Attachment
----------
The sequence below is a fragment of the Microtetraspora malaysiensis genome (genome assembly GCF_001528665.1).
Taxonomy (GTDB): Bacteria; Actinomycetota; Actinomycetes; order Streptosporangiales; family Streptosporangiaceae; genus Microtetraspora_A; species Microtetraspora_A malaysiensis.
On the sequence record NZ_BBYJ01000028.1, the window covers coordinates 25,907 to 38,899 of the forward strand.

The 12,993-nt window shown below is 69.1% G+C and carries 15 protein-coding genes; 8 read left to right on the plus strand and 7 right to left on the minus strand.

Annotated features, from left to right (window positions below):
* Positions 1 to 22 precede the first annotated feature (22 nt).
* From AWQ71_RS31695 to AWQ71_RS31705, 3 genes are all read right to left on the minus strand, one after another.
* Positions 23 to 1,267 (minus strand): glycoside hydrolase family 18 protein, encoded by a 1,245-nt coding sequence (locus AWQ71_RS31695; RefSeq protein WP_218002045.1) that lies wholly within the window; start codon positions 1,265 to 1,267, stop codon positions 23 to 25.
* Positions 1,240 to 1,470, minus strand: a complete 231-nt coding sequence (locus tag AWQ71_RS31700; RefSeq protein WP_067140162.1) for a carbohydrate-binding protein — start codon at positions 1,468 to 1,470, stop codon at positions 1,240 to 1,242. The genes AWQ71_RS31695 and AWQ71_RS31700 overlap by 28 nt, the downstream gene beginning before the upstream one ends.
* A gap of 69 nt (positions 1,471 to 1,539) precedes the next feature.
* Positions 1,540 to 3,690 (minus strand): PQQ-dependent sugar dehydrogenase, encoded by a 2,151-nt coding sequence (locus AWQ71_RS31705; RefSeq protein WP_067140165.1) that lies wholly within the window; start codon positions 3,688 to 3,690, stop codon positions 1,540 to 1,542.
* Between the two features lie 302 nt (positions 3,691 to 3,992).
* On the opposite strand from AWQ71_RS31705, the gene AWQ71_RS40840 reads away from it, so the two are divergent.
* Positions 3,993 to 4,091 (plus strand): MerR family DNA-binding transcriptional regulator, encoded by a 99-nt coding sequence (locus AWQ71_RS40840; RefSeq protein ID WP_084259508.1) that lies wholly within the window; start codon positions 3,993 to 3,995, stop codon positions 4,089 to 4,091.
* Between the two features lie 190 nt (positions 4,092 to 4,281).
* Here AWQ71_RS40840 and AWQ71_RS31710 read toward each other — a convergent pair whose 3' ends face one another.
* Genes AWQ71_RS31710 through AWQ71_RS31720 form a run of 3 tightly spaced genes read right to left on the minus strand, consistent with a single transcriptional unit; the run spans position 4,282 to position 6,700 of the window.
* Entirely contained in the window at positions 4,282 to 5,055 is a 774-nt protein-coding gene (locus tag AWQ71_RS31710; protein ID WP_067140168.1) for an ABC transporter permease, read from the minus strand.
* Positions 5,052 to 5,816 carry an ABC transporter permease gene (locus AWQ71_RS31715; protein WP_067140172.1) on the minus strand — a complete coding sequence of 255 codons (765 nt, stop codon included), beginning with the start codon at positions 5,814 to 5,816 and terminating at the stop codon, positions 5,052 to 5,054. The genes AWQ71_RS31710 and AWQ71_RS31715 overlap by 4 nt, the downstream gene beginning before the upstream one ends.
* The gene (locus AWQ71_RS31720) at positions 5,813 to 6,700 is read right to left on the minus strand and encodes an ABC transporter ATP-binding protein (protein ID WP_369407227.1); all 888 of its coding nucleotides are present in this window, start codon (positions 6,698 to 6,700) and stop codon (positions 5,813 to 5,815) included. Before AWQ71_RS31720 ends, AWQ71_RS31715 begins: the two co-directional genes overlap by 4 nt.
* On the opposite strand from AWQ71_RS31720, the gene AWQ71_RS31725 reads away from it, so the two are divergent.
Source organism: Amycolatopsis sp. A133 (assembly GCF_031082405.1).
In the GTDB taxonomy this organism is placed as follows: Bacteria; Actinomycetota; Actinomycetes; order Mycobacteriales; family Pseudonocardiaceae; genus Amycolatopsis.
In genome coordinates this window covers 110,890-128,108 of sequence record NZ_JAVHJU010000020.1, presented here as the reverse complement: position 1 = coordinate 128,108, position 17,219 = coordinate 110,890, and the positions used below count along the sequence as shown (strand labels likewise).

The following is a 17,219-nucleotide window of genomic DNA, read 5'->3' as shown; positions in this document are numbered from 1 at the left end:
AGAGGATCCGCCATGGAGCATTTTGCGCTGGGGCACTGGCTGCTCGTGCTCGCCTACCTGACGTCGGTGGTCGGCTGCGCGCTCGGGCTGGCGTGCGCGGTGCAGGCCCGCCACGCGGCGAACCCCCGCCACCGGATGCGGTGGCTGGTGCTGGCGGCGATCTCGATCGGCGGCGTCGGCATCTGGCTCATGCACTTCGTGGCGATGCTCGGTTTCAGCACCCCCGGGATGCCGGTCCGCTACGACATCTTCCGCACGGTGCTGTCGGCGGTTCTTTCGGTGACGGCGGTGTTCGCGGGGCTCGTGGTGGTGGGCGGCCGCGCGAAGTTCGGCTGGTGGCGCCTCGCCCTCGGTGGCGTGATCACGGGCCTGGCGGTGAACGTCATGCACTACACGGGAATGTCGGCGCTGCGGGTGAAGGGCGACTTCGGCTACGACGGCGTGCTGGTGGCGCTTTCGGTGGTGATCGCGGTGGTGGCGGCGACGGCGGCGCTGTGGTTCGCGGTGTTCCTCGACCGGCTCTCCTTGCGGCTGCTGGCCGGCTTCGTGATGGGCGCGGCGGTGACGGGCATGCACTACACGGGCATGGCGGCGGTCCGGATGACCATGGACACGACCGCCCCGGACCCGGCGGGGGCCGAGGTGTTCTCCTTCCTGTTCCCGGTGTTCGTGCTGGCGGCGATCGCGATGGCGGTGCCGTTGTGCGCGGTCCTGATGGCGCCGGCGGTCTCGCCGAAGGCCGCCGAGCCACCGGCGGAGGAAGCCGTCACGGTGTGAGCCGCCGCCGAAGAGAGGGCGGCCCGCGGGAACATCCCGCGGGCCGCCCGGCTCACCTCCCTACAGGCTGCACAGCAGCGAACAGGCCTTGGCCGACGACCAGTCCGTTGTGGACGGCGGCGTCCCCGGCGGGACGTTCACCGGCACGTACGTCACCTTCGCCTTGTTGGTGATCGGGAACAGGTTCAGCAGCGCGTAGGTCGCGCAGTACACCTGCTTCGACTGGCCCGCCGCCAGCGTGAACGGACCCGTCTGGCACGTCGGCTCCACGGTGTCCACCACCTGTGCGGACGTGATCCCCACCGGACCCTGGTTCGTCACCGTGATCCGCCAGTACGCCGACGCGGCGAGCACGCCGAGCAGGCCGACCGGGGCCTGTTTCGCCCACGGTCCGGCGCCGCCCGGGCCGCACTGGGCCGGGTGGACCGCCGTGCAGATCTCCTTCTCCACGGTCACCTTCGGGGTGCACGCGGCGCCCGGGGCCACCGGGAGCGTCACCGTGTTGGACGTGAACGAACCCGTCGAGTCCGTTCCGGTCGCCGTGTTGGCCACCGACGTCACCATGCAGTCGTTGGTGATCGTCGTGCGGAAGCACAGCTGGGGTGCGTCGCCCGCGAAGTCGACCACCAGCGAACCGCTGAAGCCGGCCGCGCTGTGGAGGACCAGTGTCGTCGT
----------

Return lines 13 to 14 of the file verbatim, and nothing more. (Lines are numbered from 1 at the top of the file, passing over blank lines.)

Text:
* On the opposite strand from AWQ71_RS31705, the gene AWQ71_RS40840 reads away from it, so the two are divergent.
* Positions 3,993 to 4,091 (plus strand): MerR family DNA-binding transcriptional regulator, encoded by a 99-nt coding sequence (locus AWQ71_RS40840; RefSeq protein ID WP_084259508.1) that lies wholly within the window; start codon positions 3,993 to 3,995, stop codon positions 4,089 to 4,091.